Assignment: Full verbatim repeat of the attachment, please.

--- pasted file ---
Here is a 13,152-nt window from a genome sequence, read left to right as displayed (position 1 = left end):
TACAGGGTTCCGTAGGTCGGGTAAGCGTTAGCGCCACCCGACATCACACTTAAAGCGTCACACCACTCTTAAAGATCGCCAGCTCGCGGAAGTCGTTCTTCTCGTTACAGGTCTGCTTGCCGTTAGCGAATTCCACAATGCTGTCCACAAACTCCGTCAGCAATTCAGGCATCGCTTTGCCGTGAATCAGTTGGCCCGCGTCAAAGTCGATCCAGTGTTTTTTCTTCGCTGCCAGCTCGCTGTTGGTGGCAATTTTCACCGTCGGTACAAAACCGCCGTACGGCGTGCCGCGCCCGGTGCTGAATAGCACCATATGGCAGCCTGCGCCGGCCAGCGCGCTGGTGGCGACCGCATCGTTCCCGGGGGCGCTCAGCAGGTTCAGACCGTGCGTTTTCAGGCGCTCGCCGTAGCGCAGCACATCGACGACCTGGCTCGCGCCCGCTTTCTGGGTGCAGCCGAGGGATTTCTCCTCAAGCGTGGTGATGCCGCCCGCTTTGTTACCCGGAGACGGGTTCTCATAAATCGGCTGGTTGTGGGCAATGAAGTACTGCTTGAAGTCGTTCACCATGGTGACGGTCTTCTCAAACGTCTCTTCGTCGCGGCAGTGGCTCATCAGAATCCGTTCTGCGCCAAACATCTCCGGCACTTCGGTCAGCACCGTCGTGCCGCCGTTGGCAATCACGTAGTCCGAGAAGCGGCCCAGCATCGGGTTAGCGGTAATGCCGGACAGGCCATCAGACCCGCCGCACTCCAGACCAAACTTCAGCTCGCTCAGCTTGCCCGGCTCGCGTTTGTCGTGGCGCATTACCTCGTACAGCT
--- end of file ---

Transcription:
Here is a 13,152-nt window from a genome sequence, read left to right as displayed (position 1 = left end):
TACAGGGTTCCGTAGGTCGGGTAAGCGTTAGCGCCACCCGACATCACACTTAAAGCGTCACACCACTCTTAAAGATCGCCAGCTCGCGGAAGTCGTTCTTCTCGTTACAGGTCTGCTTGCCGTTAGCGAATTCCACAATGCTGTCCACAAACTCCGTCAGCAATTCAGGCATCGCTTTGCCGTGAATCAGTTGGCCCGCGTCAAAGTCGATCCAGTGTTTTTTCTTCGCTGCCAGCTCGCTGTTGGTGGCAATTTTCACCGTCGGTACAAAACCGCCGTACGGCGTGCCGCGCCCGGTGCTGAATAGCACCATATGGCAGCCTGCGCCGGCCAGCGCGCTGGTGGCGACCGCATCGTTCCCGGGGGCGCTCAGCAGGTTCAGACCGTGCGTTTTCAGGCGCTCGCCGTAGCGCAGCACATCGACGACCTGGCTCGCGCCCGCTTTCTGGGTGCAGCCGAGGGATTTCTCCTCAAGCGTGGTGATGCCGCCCGCTTTGTTACCCGGAGACGGGTTCTCATAAATCGGCTGGTTGTGGGCAATGAAGTACTGCTTGAAGTCGTTCACCATGGTGACGGTCTTCTCAAACGTCTCTTCGTCGCGGCAGTGGCTCATCAGAATCCGTTCTGCGCCAAACATCTCCGGCACTTCGGTCAGCACCGTCGTGCCGCCGTTGGCAATCACGTAGTCCGAGAAGCGGCCCAGCATCGGGTTAGCGGTAATGCCGGACAGGCCATCAGACCCGCCGCACTCCAGACCAAACTTCAGCTCGCTCAGCTTGCCCGGCTCGCGTTTGTCGTGGCGCATTACCTCGTACAGCT